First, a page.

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‘If People Are So Against Sedition Law, Why Wasn’t It Scrapped In All These Years?’

Ranbir Singh, head of the committee for reforms in criminal laws, talks to Outlook about criticisms of its functioning and the scope of reforms.

‘If People Are So Against Sedition Law, Why Wasn’t It Scrapped In All These Years?’
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Ranbir Singh, head of the committee for reforms in criminal laws, spoke to Preetha Nair about criticisms of its functioning and the scope of reforms. Excerpts from the interview:

‘Criminal law reforms’ is a broad term. What specific areas are you looking at?

There is a need to change with the changing times and certain provisions of the IPC, the CrPC and the Indian Evidence Act should be made compatible. We have to look at various aspects of criminal law jurisprudence such as bail, anticipatory bail and protection of witnesses. The sentencing policy also needs review. These are very old laws and we haven’t done any major amendments so far. The IPC is 160 years old and reforms were long overdue. So probably it’s time for the government to look into it. Earlier panels like Malimath committee, Madhav Menon committee and Justice J.S. Verma committee have worked on criminal law reforms, but many of the recommendations have not been implemented yet.

The committee sought suggestions on whether Section 124A (sedition) of the IPC should be amended.Activists have been demanding its repeal.

The sedition law has been there since 1870. Why wasn’t it scrapped in all these years if the people of this country are so much against it? I am neither in its favour nor against it. We will certainly look into the law and give an honest suggestion.

It is felt that the committee is silent on laws such as UAPA and NSA.

I haven’t gone into the details of the questionnaire. We have many research scholars working on it and everything is not in my knowledge. I am not very sure whether we will look into it or not.

There are concerns about suggestions on amending pro-women laws and evidence law.

I will not comment on any specific section. We haven’t finalised anything yet. We will look into the concerns and examine those that are deemed important.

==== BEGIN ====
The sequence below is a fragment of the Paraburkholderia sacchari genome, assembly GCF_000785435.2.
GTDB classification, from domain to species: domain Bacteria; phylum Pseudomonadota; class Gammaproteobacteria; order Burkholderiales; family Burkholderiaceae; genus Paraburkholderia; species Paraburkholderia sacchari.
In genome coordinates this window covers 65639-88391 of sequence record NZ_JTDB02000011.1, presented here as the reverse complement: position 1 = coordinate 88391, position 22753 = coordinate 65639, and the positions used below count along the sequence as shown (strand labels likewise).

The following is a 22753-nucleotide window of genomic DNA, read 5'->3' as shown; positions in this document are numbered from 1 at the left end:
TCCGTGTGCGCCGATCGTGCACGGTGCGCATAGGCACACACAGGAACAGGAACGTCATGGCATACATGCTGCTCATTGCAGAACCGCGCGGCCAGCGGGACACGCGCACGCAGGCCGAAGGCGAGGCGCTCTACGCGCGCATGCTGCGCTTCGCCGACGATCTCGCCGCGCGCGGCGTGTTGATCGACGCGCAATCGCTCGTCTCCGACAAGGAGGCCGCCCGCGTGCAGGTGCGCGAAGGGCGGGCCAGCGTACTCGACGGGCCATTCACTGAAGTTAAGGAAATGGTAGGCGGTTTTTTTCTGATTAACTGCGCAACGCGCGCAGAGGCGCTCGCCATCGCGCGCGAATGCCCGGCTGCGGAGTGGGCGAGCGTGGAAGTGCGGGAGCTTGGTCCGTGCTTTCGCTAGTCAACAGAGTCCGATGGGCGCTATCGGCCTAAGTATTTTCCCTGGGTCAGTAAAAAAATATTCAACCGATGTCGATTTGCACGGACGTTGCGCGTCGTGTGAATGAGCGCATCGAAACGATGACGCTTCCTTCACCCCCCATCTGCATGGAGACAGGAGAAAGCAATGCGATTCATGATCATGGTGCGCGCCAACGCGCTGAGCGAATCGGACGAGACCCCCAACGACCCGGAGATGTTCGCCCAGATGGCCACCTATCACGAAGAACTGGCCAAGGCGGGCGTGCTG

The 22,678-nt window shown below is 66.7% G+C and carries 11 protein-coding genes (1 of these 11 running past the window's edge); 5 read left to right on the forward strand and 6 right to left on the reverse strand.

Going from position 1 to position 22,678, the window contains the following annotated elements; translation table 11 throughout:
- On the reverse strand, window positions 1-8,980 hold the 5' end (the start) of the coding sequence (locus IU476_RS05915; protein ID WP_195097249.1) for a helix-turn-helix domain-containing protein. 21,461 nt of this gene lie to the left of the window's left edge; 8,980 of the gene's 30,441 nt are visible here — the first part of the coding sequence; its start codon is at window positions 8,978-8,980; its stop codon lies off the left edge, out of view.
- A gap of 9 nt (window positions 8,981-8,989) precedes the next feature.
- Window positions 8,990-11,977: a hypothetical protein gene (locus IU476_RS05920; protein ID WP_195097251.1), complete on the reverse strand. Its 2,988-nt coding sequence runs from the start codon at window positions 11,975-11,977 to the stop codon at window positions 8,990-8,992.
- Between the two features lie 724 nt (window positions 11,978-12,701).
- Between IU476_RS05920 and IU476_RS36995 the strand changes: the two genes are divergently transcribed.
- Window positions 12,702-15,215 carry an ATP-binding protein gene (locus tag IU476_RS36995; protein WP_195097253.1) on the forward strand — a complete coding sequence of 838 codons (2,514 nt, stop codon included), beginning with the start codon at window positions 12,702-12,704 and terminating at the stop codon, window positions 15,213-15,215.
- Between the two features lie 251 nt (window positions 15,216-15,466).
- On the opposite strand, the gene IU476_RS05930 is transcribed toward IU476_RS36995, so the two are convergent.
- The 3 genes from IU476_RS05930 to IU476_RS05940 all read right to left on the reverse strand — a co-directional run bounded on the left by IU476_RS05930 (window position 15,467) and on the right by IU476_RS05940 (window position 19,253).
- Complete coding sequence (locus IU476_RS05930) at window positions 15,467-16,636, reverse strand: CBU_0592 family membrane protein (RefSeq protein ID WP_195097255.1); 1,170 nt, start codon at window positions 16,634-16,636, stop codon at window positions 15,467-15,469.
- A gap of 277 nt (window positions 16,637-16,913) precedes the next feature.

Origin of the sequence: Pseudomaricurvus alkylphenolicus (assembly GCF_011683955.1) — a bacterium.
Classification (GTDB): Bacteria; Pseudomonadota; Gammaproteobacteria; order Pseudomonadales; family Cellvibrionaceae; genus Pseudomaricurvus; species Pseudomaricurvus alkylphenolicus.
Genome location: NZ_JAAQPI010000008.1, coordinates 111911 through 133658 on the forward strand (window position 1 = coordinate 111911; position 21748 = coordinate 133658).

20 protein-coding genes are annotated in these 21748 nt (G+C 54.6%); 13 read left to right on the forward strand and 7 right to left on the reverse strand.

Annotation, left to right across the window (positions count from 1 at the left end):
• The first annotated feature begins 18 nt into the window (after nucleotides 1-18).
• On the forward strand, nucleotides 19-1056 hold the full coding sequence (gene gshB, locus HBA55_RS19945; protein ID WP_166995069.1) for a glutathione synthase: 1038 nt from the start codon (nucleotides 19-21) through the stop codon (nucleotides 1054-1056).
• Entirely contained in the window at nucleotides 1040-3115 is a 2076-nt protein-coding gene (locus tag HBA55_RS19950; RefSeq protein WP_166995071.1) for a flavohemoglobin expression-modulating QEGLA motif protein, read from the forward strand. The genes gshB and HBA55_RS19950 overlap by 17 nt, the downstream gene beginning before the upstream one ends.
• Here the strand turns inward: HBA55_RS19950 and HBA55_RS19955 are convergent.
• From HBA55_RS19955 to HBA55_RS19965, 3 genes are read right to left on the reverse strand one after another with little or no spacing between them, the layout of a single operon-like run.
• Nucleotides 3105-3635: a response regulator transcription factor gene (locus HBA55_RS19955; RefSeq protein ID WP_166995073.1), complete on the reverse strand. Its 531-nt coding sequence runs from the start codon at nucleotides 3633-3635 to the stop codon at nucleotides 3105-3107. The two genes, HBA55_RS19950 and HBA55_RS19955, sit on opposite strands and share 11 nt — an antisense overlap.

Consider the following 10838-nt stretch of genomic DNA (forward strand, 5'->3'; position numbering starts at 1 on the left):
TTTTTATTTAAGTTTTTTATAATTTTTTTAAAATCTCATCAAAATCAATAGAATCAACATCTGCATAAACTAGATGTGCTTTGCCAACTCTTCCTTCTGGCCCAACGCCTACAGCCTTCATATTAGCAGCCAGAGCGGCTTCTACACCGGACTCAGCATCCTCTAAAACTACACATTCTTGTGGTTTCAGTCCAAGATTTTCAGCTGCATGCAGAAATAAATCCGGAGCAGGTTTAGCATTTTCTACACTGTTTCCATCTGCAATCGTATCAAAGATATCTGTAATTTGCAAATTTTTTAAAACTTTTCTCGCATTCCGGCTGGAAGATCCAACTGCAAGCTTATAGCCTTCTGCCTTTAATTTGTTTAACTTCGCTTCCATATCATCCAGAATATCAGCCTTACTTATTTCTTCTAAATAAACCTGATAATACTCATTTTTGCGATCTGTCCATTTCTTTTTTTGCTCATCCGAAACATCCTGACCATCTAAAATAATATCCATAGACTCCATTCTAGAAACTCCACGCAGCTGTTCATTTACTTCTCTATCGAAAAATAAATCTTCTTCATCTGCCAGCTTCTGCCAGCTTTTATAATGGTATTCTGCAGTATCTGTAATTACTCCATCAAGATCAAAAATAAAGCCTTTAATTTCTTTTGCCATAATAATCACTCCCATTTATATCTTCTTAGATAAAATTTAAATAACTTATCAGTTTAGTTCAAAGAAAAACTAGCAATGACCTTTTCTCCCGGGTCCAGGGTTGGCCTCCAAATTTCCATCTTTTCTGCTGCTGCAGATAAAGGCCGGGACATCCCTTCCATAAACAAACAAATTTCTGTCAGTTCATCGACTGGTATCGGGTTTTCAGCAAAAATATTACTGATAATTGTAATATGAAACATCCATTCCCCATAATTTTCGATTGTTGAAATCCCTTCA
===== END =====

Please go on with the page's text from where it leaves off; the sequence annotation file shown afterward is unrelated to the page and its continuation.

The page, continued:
NCRB data show an increase in the number of undertrials over the years, and they mostly belong to the impoverished sections of society.

We will certainly address these issues. We will strive to do our best, and be honest and transparent. It’s up to the government to accept or reject our recommendations.

Legal experts argue that reforms are within the mandate of the law ministry and the law commission.

The law commission has not been constituted for the past few years. It’s the prerogative of the government and they have entrusted us with the job. We have no reason to reject it. I can’t make any comment on whether it will satisfy people.

The committee has a huge mandate of reviewing criminal laws in six months. Is it a realistic target?

The government has a massive mandate. If they wanted amendments, they could have done it without even a committee. Instead, the government has set up a five-member committee to review the laws. The process is extremely transparent. Every detail will be put on the website and the committee’s recommendations will go to the Union home ministry. It will go to Parliament or its standing committee. There will be debates on each and every proposed amendment.

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Lack of representation in the committee has also drawn criticism.

I am not the right person to comment on it. The committee was constituted by the MHA. It’s their call.

Some former judges have expressed concern over the lack of transparency.

We are open to feedback from everyone, so there is no question of not being transp­arent. We are analysing each and every recommendation. After we submit our report to the government, they will again put it up on the MHA website.

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